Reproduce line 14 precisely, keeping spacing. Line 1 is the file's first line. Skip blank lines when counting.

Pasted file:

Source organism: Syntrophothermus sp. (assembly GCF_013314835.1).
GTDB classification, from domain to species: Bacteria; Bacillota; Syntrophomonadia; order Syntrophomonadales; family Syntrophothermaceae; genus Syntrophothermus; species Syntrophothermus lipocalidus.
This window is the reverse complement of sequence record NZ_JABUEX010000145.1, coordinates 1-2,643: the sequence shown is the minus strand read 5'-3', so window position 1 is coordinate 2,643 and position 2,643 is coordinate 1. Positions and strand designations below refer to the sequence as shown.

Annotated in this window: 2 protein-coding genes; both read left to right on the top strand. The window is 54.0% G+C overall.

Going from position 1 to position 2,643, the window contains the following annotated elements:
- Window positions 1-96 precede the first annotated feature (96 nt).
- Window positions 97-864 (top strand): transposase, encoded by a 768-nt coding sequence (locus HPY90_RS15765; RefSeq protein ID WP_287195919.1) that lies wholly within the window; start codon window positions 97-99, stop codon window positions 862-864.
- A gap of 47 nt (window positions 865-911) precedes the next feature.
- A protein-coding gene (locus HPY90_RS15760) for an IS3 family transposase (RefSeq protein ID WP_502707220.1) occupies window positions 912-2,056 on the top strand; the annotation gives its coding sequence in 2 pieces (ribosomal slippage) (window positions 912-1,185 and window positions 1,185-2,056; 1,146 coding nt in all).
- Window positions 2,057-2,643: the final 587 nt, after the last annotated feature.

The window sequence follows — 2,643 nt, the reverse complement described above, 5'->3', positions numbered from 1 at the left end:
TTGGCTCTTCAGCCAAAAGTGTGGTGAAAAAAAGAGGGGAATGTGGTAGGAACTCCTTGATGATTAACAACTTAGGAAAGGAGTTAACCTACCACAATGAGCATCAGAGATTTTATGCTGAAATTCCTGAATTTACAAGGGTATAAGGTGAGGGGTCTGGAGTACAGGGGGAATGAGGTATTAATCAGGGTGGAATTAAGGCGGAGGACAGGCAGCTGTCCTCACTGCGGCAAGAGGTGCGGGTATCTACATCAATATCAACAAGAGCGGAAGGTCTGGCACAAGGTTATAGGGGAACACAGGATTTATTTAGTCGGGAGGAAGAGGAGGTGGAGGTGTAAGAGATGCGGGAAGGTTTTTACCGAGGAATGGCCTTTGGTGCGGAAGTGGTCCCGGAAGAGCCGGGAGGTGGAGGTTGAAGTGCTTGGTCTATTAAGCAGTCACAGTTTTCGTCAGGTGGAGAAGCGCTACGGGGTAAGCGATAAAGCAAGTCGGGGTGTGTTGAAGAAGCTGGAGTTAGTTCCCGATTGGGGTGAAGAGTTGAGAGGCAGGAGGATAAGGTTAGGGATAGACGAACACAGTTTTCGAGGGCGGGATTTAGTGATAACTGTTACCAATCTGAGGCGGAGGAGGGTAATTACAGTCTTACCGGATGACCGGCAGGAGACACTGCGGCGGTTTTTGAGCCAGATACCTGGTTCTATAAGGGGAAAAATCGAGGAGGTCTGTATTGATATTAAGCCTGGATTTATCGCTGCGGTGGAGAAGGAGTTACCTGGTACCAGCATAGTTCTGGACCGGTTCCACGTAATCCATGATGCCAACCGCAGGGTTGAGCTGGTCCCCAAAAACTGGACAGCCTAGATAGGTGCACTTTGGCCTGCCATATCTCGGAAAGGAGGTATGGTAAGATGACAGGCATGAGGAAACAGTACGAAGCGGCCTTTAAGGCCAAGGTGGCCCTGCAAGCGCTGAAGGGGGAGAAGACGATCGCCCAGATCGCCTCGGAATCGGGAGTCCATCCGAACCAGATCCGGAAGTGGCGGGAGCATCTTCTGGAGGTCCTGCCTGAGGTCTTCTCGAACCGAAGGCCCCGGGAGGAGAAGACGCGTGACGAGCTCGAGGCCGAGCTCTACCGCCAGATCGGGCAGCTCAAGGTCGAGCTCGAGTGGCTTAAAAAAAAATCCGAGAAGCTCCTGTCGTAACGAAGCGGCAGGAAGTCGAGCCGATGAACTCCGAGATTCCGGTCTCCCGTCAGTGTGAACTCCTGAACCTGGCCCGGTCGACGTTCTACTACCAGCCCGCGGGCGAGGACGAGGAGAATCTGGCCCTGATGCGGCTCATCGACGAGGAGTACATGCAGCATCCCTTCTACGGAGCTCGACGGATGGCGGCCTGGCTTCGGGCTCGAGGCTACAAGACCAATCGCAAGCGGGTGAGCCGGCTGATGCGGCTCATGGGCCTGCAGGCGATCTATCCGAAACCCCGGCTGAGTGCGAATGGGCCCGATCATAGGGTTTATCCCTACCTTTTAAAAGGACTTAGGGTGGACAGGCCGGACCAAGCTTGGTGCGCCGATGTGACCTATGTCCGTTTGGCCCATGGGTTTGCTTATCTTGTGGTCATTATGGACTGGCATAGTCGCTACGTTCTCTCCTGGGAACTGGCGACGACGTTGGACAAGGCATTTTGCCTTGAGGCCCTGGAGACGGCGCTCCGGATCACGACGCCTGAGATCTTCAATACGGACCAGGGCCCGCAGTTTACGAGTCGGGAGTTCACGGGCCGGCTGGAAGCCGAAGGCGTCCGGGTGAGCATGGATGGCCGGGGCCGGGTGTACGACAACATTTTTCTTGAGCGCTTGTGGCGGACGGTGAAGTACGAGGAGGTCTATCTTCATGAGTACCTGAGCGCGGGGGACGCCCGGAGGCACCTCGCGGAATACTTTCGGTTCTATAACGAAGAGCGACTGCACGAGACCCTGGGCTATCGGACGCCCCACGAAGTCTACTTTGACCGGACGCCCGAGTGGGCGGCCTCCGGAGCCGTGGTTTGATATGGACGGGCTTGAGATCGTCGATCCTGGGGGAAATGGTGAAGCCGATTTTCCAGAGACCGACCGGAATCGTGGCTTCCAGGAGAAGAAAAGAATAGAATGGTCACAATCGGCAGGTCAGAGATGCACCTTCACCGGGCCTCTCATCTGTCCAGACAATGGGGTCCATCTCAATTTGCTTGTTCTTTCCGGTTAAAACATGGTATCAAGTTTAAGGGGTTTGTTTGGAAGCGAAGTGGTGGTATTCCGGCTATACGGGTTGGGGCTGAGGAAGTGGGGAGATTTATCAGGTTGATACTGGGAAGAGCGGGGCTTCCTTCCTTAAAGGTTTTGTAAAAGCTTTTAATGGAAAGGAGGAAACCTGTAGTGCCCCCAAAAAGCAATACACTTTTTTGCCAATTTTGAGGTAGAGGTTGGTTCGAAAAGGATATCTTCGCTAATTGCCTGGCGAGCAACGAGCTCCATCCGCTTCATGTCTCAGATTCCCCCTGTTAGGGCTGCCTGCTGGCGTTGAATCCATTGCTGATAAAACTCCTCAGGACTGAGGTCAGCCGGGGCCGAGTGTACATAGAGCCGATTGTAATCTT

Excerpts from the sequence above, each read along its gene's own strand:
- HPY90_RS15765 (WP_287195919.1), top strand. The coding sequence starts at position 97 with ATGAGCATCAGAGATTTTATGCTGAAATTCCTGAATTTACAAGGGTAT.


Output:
- HPY90_RS15765 (WP_287195919.1), top strand. The coding sequence starts at position 97 with ATGAGCATCAGAGATTTTATGCTGAAATTCCTGAATTTACAAGGGTAT.